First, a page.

Most importantly, see if/ what you can learn more about your own process here. If you’re still holding on- what does your holding or judging teach you about you in relationships? If you judge someone- maybe it’s because you have similarly high expectations of you (and what if you could soften those a bit?!! and if you can see what that might be about for you).

 

2) See if you have  grudge collecting tendencies (and don’t shame yourself if you do. Just notice.). What if the person who upset you already apologized and you still cant let go? .

 

Consider-  How does this serve me to carry these grudges or judgements about them around with me?.. (and it likely does in SOME way or you wouldn’t be holding it!) What am I afraid I will lose if I let go? Is there a way I have a tendency to do this often- feel hurt very frequently- and if so what can I learn about me from this pattern I have? I wonder why I hold on so tight to my hurt? Keep an eye out for whether you seem to feel slighted VERY often. This could be something to address in therapy that will help you learn about yourself.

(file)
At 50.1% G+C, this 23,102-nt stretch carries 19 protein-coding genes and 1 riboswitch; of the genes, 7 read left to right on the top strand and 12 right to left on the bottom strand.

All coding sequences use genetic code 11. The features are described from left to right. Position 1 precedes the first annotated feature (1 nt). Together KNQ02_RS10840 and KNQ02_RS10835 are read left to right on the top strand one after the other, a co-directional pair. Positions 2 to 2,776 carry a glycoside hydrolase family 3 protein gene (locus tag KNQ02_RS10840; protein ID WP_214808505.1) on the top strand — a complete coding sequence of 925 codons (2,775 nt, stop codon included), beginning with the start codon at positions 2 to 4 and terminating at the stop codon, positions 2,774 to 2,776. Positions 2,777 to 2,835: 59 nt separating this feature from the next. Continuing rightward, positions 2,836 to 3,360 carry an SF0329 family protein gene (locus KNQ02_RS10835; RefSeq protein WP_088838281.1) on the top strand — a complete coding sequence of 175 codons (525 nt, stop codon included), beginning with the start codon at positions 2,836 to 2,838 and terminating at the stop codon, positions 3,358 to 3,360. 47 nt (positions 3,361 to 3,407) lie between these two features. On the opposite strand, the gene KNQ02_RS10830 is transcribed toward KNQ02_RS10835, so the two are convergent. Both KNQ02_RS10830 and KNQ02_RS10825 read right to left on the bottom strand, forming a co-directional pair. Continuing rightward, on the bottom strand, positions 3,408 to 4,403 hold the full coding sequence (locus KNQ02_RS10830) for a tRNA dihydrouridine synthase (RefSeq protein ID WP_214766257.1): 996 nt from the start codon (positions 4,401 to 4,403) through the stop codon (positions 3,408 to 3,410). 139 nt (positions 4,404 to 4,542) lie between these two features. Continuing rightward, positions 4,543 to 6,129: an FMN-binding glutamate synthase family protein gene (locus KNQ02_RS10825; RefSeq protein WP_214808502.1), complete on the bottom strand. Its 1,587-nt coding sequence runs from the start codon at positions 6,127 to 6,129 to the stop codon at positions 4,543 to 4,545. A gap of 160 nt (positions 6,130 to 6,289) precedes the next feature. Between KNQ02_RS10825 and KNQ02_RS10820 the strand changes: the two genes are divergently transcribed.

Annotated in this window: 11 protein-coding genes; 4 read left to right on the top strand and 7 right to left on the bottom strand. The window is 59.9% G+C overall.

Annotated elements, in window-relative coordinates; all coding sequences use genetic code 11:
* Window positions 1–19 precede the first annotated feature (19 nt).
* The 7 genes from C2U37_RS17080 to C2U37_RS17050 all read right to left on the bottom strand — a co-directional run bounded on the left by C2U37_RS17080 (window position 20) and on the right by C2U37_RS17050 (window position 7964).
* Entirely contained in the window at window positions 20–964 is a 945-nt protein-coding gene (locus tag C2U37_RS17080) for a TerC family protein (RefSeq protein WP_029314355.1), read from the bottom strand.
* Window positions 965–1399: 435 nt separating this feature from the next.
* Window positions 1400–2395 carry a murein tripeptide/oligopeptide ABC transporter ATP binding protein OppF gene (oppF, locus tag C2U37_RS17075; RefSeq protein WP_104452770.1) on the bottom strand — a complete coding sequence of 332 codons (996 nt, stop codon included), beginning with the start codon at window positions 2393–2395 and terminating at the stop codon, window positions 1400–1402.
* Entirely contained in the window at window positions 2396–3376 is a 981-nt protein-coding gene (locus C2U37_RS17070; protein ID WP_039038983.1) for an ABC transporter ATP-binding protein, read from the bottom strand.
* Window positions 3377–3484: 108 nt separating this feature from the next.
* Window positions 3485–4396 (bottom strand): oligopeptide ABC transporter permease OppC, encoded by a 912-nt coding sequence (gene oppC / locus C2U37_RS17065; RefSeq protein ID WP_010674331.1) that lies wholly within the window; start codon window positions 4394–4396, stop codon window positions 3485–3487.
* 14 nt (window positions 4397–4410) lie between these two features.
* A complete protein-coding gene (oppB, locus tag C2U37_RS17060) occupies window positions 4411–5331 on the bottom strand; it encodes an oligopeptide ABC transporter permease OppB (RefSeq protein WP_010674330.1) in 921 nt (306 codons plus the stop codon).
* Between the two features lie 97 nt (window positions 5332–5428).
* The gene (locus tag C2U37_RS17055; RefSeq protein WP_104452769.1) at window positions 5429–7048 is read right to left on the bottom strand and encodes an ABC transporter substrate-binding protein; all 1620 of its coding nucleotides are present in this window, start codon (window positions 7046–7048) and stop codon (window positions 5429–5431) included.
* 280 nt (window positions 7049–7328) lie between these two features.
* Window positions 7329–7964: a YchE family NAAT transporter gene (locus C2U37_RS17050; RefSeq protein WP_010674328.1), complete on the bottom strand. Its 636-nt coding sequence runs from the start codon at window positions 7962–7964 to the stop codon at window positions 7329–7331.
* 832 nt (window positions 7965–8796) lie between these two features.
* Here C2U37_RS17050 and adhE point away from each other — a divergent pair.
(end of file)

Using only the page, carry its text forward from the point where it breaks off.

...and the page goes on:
Sometimes we feel we need to hold onto our anger as a protection against being hurt again by that person. “If I stay angry at him- he can’t hurt me again.”. (After all anger can feel easier to feel than hurt!)  And then you might consider that. What is it about this relationship or about me or both of us that makes me feel I need to protect myself? You want to gently inquire layer by layer with kindness into your experiences as if you are talking to a small child and trying to find out what happened at school that made him so upset today.

 

In treating ourselves kindly- new petals open up inside our hearts- of us revealing our inner process. Maybe some compassion develops for ourselves.. “wow I guess I feel very fragile.. that I feel I can easily be hurt..”  Maybe you haven’t yet learned other ways to feel you can take care of yourself (by expressing your feelings further to another, writing them down, crying about the hurt or by sitting with yourself and feeling WITH your own pain instead of just waiting for the other to make it better….).

 

Maybe you don’t need as much protection as you think or it might make you curious about your fragility-” why do I feel I need so much assurance of safety from others? Something must have led me to feel this sensitive to being hurt. ” This may relate to how you grew up and you may have good reasons for your fear that are worth looking at and understanding if they are blocking you from letting go in current relationships.